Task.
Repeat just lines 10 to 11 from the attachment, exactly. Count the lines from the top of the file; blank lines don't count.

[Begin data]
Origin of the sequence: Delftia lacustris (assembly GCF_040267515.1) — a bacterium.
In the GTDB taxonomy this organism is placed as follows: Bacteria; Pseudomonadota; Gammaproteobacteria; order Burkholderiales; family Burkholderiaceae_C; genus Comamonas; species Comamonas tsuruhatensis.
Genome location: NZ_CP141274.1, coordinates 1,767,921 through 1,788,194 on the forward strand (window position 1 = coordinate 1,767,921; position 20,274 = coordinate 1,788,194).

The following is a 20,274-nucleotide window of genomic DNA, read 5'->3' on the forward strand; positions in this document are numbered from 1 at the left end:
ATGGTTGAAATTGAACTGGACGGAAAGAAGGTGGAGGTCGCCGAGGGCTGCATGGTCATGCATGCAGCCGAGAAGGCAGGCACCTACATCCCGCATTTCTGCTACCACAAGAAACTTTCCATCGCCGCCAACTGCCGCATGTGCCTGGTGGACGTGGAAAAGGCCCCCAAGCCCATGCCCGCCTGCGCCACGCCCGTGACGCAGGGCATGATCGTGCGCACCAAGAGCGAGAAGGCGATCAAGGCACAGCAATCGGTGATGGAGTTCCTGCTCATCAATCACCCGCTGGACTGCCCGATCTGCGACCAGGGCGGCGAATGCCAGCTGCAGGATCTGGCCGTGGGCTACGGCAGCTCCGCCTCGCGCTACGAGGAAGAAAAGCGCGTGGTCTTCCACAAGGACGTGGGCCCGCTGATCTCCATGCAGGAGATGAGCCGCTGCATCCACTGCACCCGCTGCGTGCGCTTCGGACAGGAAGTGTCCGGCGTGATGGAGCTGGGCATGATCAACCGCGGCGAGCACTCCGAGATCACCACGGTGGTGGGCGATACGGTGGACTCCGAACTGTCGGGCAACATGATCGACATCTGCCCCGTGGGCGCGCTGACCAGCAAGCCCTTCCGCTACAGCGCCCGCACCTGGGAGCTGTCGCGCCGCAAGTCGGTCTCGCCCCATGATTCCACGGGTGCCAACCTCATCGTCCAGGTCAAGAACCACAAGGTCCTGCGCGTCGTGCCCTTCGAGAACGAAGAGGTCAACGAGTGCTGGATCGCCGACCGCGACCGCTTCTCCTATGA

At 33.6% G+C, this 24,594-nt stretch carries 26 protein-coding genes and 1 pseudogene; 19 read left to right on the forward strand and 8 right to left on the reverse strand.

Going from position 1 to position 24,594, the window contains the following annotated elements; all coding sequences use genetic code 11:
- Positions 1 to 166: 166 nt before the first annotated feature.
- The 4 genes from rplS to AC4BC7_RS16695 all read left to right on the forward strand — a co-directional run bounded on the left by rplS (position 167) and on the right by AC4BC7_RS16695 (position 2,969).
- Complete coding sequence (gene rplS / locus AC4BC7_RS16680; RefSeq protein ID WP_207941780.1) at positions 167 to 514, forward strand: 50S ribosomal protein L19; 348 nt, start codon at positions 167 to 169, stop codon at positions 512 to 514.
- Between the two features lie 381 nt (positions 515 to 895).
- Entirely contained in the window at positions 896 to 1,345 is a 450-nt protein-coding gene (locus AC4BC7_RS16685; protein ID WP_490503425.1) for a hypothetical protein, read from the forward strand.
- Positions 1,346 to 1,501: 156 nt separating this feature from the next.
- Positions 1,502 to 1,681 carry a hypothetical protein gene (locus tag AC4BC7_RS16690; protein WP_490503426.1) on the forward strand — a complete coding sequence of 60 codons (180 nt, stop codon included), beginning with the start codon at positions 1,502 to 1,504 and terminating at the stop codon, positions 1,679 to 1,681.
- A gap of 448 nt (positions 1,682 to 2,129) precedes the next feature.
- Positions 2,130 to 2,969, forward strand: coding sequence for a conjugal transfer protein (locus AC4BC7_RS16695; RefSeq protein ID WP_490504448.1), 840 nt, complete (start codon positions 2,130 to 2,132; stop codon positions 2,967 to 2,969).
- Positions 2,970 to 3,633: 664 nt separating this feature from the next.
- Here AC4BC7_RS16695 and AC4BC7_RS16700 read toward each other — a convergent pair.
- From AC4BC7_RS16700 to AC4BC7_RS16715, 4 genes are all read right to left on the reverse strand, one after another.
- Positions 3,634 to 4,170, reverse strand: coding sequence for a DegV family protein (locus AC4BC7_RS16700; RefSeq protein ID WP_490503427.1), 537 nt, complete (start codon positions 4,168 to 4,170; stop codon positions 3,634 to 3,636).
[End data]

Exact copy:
- Complete coding sequence (gene rplS / locus AC4BC7_RS16680; RefSeq protein ID WP_207941780.1) at positions 167 to 514, forward strand: 50S ribosomal protein L19; 348 nt, start codon at positions 167 to 169, stop codon at positions 512 to 514.
- Between the two features lie 381 nt (positions 515 to 895).